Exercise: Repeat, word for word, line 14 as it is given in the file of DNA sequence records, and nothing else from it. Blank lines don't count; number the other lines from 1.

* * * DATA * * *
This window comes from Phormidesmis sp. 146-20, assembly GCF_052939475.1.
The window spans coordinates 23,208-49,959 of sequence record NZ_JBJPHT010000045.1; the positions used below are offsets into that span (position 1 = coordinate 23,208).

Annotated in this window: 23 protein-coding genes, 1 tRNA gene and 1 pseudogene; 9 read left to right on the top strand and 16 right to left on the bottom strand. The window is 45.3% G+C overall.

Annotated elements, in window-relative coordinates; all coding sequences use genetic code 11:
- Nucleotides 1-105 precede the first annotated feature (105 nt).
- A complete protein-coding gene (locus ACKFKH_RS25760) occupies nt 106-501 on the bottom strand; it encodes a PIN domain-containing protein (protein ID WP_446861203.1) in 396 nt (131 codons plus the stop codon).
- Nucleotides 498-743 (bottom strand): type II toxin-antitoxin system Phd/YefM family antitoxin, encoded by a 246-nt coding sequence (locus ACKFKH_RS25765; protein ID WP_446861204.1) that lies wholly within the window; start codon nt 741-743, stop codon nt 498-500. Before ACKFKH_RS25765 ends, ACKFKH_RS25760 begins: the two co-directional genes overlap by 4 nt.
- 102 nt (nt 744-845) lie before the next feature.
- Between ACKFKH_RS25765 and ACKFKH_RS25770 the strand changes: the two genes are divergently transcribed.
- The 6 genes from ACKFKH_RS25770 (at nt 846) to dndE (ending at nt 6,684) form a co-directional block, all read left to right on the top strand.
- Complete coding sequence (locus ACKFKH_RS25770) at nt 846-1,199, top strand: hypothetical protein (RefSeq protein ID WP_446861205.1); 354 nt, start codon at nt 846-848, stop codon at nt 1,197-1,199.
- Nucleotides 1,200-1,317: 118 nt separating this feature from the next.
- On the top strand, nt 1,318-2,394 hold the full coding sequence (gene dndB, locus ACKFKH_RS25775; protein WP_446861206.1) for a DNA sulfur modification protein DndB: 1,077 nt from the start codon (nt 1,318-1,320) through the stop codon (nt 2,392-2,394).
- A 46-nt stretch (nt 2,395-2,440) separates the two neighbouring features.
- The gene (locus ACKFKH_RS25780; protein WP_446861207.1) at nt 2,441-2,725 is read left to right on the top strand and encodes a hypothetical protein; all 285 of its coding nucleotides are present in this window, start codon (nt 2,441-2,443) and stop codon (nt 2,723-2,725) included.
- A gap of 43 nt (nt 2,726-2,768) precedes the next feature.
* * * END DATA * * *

- A 46-nt stretch (nt 2,395-2,440) separates the two neighbouring features.